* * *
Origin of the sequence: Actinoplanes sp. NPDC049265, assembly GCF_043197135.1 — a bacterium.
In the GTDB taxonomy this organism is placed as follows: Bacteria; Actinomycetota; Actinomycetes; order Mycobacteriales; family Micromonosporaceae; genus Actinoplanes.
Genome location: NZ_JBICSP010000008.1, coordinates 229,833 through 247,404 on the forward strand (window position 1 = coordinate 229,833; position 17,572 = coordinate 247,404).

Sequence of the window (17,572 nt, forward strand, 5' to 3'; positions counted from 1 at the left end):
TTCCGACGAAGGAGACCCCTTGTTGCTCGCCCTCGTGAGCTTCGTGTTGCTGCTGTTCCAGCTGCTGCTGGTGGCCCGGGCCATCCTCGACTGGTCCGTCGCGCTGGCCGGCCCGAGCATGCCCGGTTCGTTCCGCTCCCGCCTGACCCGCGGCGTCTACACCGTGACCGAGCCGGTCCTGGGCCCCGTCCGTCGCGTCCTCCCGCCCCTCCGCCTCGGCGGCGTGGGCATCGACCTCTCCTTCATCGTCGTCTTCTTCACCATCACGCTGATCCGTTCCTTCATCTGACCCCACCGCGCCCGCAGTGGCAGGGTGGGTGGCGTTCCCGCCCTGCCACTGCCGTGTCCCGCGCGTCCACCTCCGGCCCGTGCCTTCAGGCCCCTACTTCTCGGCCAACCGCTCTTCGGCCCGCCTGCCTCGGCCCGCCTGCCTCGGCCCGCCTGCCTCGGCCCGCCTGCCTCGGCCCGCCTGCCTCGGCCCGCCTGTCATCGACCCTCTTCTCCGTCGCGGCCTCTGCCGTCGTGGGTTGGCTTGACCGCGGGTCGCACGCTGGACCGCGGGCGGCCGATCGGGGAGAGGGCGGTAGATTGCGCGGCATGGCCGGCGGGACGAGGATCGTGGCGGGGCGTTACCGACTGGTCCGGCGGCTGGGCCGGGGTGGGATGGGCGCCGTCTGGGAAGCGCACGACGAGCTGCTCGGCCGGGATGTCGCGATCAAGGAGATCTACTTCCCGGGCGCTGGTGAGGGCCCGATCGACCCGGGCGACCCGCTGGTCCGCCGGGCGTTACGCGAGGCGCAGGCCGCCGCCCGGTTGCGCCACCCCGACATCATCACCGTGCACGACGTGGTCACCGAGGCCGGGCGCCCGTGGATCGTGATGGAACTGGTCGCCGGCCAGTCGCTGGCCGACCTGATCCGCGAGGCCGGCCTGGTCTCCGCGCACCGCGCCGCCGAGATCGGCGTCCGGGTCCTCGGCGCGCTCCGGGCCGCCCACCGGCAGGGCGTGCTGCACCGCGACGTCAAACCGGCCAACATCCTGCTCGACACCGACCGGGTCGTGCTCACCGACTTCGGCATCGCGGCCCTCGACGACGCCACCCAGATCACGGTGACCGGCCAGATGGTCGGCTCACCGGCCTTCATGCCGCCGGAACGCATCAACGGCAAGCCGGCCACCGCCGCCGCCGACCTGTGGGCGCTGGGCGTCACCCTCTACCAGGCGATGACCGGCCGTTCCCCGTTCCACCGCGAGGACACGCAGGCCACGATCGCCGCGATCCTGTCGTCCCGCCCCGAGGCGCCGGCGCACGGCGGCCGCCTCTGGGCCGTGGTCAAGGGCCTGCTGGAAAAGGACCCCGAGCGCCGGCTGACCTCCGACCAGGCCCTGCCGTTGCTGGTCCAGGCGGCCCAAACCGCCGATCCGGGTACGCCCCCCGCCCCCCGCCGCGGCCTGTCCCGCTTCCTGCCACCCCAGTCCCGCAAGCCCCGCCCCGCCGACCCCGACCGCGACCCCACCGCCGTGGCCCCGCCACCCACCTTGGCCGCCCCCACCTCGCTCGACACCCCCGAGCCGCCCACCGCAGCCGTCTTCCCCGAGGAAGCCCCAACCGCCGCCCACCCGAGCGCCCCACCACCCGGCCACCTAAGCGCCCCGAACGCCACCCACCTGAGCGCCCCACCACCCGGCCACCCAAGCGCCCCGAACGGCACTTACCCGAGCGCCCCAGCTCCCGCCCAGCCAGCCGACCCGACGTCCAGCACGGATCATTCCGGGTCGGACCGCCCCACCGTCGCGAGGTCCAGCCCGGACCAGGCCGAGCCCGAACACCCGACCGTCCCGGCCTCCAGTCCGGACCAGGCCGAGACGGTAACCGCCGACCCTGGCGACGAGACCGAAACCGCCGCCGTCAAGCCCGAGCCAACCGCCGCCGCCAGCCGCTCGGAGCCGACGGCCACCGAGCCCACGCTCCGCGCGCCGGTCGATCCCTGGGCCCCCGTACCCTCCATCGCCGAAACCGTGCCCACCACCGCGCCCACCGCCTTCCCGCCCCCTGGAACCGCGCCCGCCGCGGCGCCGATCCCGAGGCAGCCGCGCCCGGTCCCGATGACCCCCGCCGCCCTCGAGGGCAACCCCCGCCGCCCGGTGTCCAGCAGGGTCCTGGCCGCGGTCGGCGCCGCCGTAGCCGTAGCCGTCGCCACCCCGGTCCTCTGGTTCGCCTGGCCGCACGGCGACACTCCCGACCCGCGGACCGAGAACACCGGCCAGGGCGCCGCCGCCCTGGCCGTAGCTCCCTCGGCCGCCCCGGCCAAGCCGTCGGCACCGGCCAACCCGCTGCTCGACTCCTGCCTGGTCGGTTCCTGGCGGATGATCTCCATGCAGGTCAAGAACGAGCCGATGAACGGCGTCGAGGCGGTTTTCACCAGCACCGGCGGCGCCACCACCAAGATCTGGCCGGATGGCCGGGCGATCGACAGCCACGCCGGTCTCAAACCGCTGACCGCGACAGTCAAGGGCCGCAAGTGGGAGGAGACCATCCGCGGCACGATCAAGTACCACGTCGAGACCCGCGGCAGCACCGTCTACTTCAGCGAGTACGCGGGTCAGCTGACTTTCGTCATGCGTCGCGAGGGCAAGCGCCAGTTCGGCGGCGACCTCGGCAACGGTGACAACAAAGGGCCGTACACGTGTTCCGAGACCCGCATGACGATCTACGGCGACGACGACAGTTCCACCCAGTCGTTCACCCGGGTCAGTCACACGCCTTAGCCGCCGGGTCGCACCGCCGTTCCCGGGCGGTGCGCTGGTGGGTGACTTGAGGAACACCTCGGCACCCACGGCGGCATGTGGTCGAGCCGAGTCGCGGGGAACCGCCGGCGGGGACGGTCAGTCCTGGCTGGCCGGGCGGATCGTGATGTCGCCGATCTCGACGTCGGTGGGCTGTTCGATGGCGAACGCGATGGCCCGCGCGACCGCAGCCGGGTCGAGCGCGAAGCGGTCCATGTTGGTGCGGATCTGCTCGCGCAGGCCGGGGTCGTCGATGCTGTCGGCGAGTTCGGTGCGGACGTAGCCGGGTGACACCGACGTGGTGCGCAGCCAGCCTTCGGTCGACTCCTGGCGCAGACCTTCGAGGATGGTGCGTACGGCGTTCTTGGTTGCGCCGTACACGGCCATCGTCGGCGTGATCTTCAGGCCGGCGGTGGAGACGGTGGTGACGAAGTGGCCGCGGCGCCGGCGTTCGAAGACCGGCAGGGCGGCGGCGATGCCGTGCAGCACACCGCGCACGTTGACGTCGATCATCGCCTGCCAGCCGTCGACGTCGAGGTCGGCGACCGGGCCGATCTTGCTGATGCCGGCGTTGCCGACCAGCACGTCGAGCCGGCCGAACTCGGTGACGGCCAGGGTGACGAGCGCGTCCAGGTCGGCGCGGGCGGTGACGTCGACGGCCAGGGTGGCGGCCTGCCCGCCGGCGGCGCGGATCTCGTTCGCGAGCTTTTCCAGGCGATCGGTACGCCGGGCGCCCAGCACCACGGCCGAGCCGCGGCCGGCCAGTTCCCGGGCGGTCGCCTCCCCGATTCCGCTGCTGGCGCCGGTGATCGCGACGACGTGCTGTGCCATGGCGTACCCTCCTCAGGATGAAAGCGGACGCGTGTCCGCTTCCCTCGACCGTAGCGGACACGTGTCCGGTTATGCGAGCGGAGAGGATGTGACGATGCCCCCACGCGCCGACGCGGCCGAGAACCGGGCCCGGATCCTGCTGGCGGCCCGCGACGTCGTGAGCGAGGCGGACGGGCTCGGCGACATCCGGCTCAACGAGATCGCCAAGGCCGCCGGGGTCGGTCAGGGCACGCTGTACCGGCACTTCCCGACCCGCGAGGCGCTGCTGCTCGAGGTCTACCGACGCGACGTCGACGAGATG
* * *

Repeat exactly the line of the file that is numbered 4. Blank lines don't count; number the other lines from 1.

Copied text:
Sequence of the window (17,572 nt, forward strand, 5' to 3'; positions counted from 1 at the left end):